TETRA’s Escape is a puzzle-platformer with solid gameplay but subpar progression. Its linear design handicaps it by making its trial and error gameplay more repetitive than it needs to be. This is still a decent game, especially for fans of this style, but it goes to show you how a single design choice can have a domino effect.

The long initial load time made me wonder if my Switch had frozen, but eventually, I was greeted by a short intro (but no real story). A familiar looking puzzle-platformer layout presents itself, as you control various tetrominoes, not just the title character, and shape-shift across dozens of levels. Reach the exit, collect up to three stars and a trophy, and try to earn achievements. Nothing really out of the ordinary, but established fun within the genre.

However, the linear design will, eventually, drag the experience down. Strangely, the game’s eShop description says “don’t just go expecting a linear adventure”. Make no mistake though, linear progression is what TETRA’s Escape dishes out. The game’s difficulty seems to expand and shrink, and at its peak, you’ll find yourself replaying the same levels often, especially with no undo button for the shapes that act as platforms. This puts gameplay balance at risk, because at what point does the non-linear challenge turn from satisfying to just monotonous? Even a limited option to skip and try a different level within the same world would’ve been most welcomed.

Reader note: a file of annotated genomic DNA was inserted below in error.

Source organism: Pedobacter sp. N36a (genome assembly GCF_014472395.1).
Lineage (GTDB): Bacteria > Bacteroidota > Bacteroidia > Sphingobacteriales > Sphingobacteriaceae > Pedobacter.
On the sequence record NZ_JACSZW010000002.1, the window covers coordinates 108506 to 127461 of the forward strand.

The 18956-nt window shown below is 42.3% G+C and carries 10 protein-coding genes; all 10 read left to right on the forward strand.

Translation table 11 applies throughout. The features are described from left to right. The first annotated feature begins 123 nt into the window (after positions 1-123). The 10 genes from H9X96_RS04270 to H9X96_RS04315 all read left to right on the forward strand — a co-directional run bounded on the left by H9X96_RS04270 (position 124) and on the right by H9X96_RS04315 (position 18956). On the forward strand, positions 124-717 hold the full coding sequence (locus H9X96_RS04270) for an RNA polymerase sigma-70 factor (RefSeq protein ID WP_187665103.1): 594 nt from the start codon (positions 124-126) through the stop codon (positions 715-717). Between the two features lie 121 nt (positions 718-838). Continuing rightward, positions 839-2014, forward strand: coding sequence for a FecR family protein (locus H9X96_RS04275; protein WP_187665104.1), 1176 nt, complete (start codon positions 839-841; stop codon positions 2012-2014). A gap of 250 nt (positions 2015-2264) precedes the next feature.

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Because of the linear design, I found my attention waning after the first few worlds. The aesthetics didn’t really do much to hold my interest, with decidedly simple graphics and very little background scenery. While visually there’s nothing particular to note, the music is rather nice. It’s low by default for some curious reason, but the options let you adjust it to proper volume so you can hear the pleasant background tunes. I rather liked the tracks that sounded reminiscent to K.K. Slider from Animal Crossing.

TETRA’S Escape tries to put its best foot forward. It’s appropriately priced at just $4.99 while offering extras like solid rumble and statistics. But the linear design keeps what should be a shape-shifting good time firmly in the just decent territory. I really hope it’s patched. Perhaps the inevitable repetition that stems from linear design will bother you much less than it does me? Still, I’d recommend other Ratalaika published games first, like the puzzle-platformer, I and Me.